In addition, two years before OHA accepted the stateʻs offer, Hawaii Community Development Authority — the state agency that oversees Kakaako development —  had accepted a community-driven master plan commissioned by HCDA that emphasized Kakaako makai lands were to be kept open for the public for cultural, commercial, educational and recreational uses, not high-rise housing.

‘Take It Or Leave It’

OHA also accepted the transfer in 2012 knowing the land under the parcels was polluted with toxic chemicals from years of use as an industrial site and garbage dump. 

So, if it was such a raw deal, why did OHA accept it?

The agency said it capitulated because it was getting nowhere after years of negotiations with the Legislature.

“The four years prior to that point in time were filled with rejections by lawmakers of OHA’s prior requests. OHA did not want to see yet another attempt fail. Plus lawmakers at the time had put a veil of ‘take it or leave it’ over it,” the agency said in an email.

“OHA was also assured it could come back at a future date to obtain the entitlements for the land. This intent by lawmakers was captured in Senate Committee meeting reports and also voiced by the then Governor,” it added.

OHA has since pleaded unsuccessfully with the Legislature three times, in 2012, 2014 and 2021, to lift the residential development restrictions on all of Kakaako Makai land — not just the plots it owns — and to rescind the ban on selling public land in that area.

OHA says the restrictions have blocked it from realizing the full commercial value of the land — making the state’s settlement worth only $91 million instead of the supposedly $200 million the state said it was repaying it.

Kakaako high rise development OHA
A diagram shows OHA’s Kakaako makai parcels. OHA wants to build high rise towers on parcels E and F/G. F/G is two separate parcels. It is known as the “Piano Lot” because of its shape. (Office of Hawaiian Affairs)

Yet the current Honolulu County tax assessment for OHA’s parcels in Kakaako puts their value at $309,528,800.

As for the toxic materials, OHA said it knew about the pollution but it “was not given any meaningful amount of time to perform a due diligence on the lands to truly understand the soil and infrastructure conditions before accepting them.”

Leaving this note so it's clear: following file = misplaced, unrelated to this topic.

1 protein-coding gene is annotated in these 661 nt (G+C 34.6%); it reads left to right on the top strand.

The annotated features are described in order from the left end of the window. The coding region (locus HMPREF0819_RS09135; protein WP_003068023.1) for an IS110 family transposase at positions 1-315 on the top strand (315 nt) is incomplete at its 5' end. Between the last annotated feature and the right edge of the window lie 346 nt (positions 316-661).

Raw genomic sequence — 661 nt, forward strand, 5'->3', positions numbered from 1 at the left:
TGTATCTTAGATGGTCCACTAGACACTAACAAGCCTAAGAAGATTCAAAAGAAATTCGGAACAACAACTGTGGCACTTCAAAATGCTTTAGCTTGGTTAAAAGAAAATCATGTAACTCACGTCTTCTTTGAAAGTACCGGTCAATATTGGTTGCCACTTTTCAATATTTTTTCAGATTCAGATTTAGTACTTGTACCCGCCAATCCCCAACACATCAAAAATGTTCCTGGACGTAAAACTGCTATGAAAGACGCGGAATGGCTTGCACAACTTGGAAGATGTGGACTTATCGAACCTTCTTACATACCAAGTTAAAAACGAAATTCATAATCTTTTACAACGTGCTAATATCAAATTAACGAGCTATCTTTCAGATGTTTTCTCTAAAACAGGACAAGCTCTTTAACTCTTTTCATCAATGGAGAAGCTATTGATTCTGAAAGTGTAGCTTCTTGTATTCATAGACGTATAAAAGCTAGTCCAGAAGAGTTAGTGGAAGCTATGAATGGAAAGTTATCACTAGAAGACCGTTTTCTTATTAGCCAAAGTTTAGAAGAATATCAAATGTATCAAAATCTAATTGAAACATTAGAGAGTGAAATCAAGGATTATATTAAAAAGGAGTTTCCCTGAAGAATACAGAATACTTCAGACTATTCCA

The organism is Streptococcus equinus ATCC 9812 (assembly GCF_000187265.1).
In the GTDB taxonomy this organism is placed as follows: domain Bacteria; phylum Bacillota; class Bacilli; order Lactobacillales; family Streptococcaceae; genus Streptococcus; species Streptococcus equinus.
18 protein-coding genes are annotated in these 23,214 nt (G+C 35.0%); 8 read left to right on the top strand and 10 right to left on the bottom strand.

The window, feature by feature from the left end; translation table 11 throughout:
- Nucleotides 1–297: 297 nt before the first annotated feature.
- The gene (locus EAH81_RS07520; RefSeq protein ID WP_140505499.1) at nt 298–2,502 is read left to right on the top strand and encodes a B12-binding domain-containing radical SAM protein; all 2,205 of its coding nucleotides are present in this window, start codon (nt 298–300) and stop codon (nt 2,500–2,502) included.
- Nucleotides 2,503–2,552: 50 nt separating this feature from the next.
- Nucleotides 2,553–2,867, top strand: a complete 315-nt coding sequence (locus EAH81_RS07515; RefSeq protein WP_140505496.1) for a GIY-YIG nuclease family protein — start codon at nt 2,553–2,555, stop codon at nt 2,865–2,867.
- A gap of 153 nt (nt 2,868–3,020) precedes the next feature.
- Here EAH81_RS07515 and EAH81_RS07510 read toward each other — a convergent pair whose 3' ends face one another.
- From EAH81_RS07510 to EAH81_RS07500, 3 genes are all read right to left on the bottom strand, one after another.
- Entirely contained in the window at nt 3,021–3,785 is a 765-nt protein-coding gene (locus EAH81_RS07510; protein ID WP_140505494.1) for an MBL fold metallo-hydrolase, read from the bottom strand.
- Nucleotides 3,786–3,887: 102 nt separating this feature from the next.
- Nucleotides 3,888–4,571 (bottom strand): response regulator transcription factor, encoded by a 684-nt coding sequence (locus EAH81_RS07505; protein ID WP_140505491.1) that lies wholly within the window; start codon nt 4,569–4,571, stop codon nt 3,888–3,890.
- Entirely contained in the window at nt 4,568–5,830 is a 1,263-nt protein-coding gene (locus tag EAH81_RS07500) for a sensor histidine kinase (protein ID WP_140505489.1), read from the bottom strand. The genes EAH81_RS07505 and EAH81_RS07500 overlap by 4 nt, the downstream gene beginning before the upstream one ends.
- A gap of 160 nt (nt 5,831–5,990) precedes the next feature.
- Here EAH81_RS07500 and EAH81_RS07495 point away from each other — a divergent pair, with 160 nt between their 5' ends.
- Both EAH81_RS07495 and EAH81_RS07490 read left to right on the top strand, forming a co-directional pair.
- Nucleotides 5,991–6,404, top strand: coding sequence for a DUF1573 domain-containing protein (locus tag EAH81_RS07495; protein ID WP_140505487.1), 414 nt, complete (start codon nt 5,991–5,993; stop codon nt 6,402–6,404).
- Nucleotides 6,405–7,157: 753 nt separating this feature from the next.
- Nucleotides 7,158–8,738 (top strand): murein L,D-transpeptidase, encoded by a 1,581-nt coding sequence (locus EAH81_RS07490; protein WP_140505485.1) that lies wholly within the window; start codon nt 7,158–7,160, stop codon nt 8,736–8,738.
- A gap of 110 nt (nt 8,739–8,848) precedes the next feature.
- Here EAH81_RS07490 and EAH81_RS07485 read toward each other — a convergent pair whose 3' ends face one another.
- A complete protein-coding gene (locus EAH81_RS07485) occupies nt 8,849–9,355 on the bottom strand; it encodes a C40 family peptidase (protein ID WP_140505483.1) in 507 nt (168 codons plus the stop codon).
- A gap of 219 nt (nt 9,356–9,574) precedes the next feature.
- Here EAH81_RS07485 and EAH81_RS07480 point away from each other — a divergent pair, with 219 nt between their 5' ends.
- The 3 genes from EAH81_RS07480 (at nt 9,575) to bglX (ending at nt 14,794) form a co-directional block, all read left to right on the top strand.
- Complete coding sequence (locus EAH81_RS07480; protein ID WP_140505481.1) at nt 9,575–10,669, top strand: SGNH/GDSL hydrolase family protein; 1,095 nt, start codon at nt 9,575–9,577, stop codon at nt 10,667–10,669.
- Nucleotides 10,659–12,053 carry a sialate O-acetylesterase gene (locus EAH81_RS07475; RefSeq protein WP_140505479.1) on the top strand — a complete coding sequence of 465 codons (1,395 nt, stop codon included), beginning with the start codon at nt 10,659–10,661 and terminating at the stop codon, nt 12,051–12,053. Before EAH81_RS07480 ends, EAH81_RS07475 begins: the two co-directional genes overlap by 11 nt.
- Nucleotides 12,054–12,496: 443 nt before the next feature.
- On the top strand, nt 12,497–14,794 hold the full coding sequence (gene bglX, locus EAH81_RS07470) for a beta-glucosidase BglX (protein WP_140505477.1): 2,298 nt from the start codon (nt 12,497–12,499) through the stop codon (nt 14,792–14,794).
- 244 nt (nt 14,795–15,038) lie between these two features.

“OHA believes it can remedy the soil conditions just as many other development projects have in the past. Projects across Iwilei and Kaka’ako have all dealt with contaminated soils successfully,” it added. “OHA will do what it must to clean up its land to support development.” 

In its new Hakuone campaign, OHA says it is unfair to Hawaiians to be constrained while developers are profiting on the mauka side of Ala Moana Boulevard by building dozens of residential high rises. 

“It is hard to escape the double standard in the fact that developers with deep pockets and minimal local ties, and investors from outside Hawaii, have been able to build and profit handsomely from multimillion-dollar condos in high-rises mauka of Ala Moana Boulevard. Is it any wonder that OHA is challenging a discriminatory law that says Native Hawaiians cannot build residential units for Hawaiians and other local families on our side of the same street?” wrote OHA CEO Sylvia Hussey.

Concerted Campaign

Kakaako Makai comprises 221 acres stretching on the oceanside of Ala Moana Boulevard from the Ewa edge of Ala Moana Regional park to the beginning of the Foreign Trade Zone at Honolulu Harbor.

Other landowners in Kakaako Makai include the state and Kamehameha Schools, which owns parcels fronting Ala Moana Boulevard on the oceanside.

Opponents of OHA’s Hakuone plan say if the Legislature removes the residential restrictions to allow OHA to go forward it will open the door for Kamehameha Schools — the owner of four parcels on 11.8 acres on Kakaako makai –– to want similar freedom from the restrictions to build its own residential tower developments on the oceanside.

Ron Iwami
Community activist Ron Iwami opposes plans to develop the area with high rises. (Courtesy of Ron Iwami)